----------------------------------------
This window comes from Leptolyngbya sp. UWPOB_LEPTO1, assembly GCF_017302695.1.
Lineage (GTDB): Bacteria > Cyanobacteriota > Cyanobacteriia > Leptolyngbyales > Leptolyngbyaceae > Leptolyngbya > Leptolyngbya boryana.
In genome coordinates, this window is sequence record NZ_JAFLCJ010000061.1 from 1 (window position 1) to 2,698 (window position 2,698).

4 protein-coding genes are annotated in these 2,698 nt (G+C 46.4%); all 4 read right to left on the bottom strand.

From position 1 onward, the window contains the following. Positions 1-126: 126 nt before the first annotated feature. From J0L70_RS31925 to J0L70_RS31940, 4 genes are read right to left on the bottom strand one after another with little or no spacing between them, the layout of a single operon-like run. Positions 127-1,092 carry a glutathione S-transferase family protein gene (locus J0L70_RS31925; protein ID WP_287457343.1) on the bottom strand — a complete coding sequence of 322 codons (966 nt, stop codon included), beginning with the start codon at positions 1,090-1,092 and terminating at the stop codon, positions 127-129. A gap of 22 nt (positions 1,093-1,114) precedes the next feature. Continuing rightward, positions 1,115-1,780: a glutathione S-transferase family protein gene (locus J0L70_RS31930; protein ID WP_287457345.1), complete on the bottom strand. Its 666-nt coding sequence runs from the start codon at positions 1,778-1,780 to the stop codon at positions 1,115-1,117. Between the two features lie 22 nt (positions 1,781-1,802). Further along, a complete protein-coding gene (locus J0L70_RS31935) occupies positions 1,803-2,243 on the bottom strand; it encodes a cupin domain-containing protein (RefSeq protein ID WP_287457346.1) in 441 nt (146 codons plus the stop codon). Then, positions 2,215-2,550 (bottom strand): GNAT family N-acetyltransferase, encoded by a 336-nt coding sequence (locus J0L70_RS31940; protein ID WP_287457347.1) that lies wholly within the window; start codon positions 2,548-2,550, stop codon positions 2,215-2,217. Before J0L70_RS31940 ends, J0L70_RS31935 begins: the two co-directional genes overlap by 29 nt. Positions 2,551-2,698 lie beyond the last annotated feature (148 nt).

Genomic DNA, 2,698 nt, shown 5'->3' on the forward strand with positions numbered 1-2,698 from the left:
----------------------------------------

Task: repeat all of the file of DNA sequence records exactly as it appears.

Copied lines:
This window comes from Leptolyngbya sp. UWPOB_LEPTO1, assembly GCF_017302695.1.
Lineage (GTDB): Bacteria > Cyanobacteriota > Cyanobacteriia > Leptolyngbyales > Leptolyngbyaceae > Leptolyngbya > Leptolyngbya boryana.
In genome coordinates, this window is sequence record NZ_JAFLCJ010000061.1 from 1 (window position 1) to 2,698 (window position 2,698).

4 protein-coding genes are annotated in these 2,698 nt (G+C 46.4%); all 4 read right to left on the bottom strand.

From position 1 onward, the window contains the following. Positions 1-126: 126 nt before the first annotated feature. From J0L70_RS31925 to J0L70_RS31940, 4 genes are read right to left on the bottom strand one after another with little or no spacing between them, the layout of a single operon-like run. Positions 127-1,092 carry a glutathione S-transferase family protein gene (locus J0L70_RS31925; protein ID WP_287457343.1) on the bottom strand — a complete coding sequence of 322 codons (966 nt, stop codon included), beginning with the start codon at positions 1,090-1,092 and terminating at the stop codon, positions 127-129. A gap of 22 nt (positions 1,093-1,114) precedes the next feature. Continuing rightward, positions 1,115-1,780: a glutathione S-transferase family protein gene (locus J0L70_RS31930; protein ID WP_287457345.1), complete on the bottom strand. Its 666-nt coding sequence runs from the start codon at positions 1,778-1,780 to the stop codon at positions 1,115-1,117. Between the two features lie 22 nt (positions 1,781-1,802). Further along, a complete protein-coding gene (locus J0L70_RS31935) occupies positions 1,803-2,243 on the bottom strand; it encodes a cupin domain-containing protein (RefSeq protein ID WP_287457346.1) in 441 nt (146 codons plus the stop codon). Then, positions 2,215-2,550 (bottom strand): GNAT family N-acetyltransferase, encoded by a 336-nt coding sequence (locus J0L70_RS31940; protein ID WP_287457347.1) that lies wholly within the window; start codon positions 2,548-2,550, stop codon positions 2,215-2,217. Before J0L70_RS31940 ends, J0L70_RS31935 begins: the two co-directional genes overlap by 29 nt. Positions 2,551-2,698 lie beyond the last annotated feature (148 nt).

Genomic DNA, 2,698 nt, shown 5'->3' on the forward strand with positions numbered 1-2,698 from the left: